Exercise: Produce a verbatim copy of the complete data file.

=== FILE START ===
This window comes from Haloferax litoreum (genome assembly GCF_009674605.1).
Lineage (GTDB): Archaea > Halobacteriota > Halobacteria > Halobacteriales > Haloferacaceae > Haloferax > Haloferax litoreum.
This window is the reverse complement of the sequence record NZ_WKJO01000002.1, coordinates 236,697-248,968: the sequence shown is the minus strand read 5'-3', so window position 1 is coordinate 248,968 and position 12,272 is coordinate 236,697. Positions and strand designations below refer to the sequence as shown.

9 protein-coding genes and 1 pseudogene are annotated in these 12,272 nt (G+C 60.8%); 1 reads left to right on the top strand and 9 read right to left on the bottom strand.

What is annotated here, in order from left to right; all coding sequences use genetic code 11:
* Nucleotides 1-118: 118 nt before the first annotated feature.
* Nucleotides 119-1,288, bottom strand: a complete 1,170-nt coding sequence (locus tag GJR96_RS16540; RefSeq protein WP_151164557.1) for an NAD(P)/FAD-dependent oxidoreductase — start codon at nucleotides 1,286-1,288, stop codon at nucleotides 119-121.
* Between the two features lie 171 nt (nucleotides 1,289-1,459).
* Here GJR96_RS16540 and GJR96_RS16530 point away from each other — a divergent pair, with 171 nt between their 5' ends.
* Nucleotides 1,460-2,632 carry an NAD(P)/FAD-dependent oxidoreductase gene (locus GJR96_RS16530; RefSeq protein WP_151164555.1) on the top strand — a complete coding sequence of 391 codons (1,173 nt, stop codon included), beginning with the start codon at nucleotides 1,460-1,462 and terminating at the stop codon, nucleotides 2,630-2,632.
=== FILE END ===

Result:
This window comes from Haloferax litoreum (genome assembly GCF_009674605.1).
Lineage (GTDB): Archaea > Halobacteriota > Halobacteria > Halobacteriales > Haloferacaceae > Haloferax > Haloferax litoreum.
This window is the reverse complement of the sequence record NZ_WKJO01000002.1, coordinates 236,697-248,968: the sequence shown is the minus strand read 5'-3', so window position 1 is coordinate 248,968 and position 12,272 is coordinate 236,697. Positions and strand designations below refer to the sequence as shown.

9 protein-coding genes and 1 pseudogene are annotated in these 12,272 nt (G+C 60.8%); 1 reads left to right on the top strand and 9 read right to left on the bottom strand.

What is annotated here, in order from left to right; all coding sequences use genetic code 11:
* Nucleotides 1-118: 118 nt before the first annotated feature.
* Nucleotides 119-1,288, bottom strand: a complete 1,170-nt coding sequence (locus tag GJR96_RS16540; RefSeq protein WP_151164557.1) for an NAD(P)/FAD-dependent oxidoreductase — start codon at nucleotides 1,286-1,288, stop codon at nucleotides 119-121.
* Between the two features lie 171 nt (nucleotides 1,289-1,459).
* Here GJR96_RS16540 and GJR96_RS16530 point away from each other — a divergent pair, with 171 nt between their 5' ends.
* Nucleotides 1,460-2,632 carry an NAD(P)/FAD-dependent oxidoreductase gene (locus GJR96_RS16530; RefSeq protein WP_151164555.1) on the top strand — a complete coding sequence of 391 codons (1,173 nt, stop codon included), beginning with the start codon at nucleotides 1,460-1,462 and terminating at the stop codon, nucleotides 2,630-2,632.